Jan 18 - Council of Trent and the counter-reformation
Updated: Jun 22, 2021
Today the third and final session of the Council of Trent opened. An ecumenical council as opposed to a local council it would prove momentous for Christianity. It would clarify Catholic doctrine, institute a partial reform and tragically cement the division between Protestantism and Catholicism ....
The Council of Trent was the 19th ecumenical council of the Catholic Church. An ecumenical council is a worldwide gathering of Bishops in contrast to a local council. As the church grew, the logistics of gathering bishops together became more challenging and ensured that ecumenical councils are rarely convoked, and can only be summoned by the Pope. Usually, they are called in response to a grave matter which affects the whole church or when there is a serious threat of Schism. Pope Paul III convoked the council in 1545 prompted by the Protestant Reformation. Trento in Northern Italy was chosen as it was under protection from Charles V the Holy Roman Emperor, and they could guarantee safe passage for any reformers invited to attend. Spreading over 18 years the council had gathered for three sessions. Today it reconvened for the final session after a 10-year break caused by the revolt of Protestant princes against Charles V. During the break, sadly, all hope of reconciliation between Catholics and Protestants had vanished. Three different popes had overseen the council, with a fourth Pope, Paul IV, refusing to recall the council. January 18th saw the opening of the third and final session.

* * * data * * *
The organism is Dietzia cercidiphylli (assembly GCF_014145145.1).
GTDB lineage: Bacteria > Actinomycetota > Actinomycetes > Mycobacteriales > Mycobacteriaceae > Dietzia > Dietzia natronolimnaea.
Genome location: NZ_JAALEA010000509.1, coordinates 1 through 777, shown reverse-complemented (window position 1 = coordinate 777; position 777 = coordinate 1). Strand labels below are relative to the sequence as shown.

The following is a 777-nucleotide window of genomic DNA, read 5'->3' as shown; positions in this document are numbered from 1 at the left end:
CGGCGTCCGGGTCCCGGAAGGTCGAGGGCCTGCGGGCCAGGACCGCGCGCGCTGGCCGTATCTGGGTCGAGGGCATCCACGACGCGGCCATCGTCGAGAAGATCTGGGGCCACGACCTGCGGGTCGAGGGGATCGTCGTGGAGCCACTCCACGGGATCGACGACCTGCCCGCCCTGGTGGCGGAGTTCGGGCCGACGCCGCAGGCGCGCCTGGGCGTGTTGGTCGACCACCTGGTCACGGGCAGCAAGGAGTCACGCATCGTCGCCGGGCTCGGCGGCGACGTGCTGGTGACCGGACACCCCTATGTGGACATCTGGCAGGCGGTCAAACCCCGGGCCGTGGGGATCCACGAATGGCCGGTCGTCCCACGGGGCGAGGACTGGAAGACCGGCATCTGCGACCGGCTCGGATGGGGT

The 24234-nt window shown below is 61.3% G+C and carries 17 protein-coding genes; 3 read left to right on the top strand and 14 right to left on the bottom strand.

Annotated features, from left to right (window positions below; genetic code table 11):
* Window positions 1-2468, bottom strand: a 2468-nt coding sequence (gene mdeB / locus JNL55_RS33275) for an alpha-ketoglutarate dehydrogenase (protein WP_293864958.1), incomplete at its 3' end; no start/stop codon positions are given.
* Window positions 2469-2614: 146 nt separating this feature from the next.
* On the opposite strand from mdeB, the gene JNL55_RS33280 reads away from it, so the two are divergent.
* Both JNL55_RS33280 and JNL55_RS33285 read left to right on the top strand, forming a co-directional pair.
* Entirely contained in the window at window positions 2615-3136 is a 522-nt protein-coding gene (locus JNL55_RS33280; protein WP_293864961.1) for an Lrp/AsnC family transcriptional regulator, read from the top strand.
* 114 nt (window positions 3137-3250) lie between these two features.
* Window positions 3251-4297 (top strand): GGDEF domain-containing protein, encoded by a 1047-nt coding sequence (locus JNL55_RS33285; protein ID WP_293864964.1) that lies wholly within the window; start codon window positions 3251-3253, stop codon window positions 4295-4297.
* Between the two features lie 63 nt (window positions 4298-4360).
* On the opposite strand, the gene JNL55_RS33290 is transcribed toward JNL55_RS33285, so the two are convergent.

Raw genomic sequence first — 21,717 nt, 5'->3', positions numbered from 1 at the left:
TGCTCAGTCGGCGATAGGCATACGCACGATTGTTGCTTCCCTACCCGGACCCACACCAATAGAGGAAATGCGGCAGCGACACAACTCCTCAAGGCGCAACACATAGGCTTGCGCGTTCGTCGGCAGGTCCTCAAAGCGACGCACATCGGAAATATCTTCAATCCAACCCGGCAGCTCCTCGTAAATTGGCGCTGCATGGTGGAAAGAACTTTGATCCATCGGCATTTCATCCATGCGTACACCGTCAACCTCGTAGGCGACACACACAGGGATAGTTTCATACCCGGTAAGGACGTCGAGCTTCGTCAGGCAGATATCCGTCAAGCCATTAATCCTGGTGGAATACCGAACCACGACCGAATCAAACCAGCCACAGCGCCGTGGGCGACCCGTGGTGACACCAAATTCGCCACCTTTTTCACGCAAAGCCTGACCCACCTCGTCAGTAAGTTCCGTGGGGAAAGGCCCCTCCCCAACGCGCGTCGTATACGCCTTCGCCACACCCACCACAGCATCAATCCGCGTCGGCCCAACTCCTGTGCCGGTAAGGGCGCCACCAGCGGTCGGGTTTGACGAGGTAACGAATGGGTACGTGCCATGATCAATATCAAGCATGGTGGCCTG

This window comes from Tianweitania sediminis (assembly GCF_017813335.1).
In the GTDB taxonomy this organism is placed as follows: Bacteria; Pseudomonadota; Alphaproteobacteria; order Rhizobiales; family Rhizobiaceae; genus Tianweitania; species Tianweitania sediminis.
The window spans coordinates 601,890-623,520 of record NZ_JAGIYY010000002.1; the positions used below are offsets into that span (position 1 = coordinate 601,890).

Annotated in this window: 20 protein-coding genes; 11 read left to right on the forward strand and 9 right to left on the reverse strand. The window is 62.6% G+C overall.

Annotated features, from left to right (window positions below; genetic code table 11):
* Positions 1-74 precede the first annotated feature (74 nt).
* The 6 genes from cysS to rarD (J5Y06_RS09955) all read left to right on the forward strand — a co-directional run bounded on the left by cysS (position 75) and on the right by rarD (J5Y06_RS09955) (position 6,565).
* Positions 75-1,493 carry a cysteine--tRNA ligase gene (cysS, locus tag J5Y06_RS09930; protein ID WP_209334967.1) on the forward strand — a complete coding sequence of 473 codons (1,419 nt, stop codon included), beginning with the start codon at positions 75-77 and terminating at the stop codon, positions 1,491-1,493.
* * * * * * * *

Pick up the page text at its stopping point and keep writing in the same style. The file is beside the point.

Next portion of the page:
Previously, during the second session, the Protestants present had asked for a renewed discussion on points already defined and for bishops to be released from their oaths of allegiance to the Pope. When todays last session had started, tragically and sadly all intentions of conciliating the Protestants was gone. In fact there was the incentive to prevent the formation of a general council including Protestants, as had been demanded by some in France. The Council of Trent has since been described by historians as the embodiment of the Counter-Reformation. Its main objectives were to clarify Catholic Doctrine as it pertained to all disputed points with the Reformation. Just as important was to increase discipline or administration, this was long overdue. The obvious corruption in the administration of the Church was one of the causes of the Reformation.
Twenty-five public sessions were held, but nearly half of them were spent in solemn formalities. The chief work was done in committees or congregations where the liberal elements of the council lost out in the debates and voting. The council abolished some of the most notorious abuses and introduced disciplinary reforms affecting the sale of indulgences, the morals of convents, the education of the clergy, the non-residence of bishops, the careless use of censures, and forbade duelling. The consequences of the Council were also significant with regard to the Church's liturgy and practices. The Council made the Vulgate the official example of the Biblical canon and commissioned the creation of a standard version. A Roman Catechism and revisions of the Breviary and Missal were issued in the years following. These, in turn, led to the codification of the Tridentine Mass, which remained the Church's primary form of the Mass for the next four hundred years.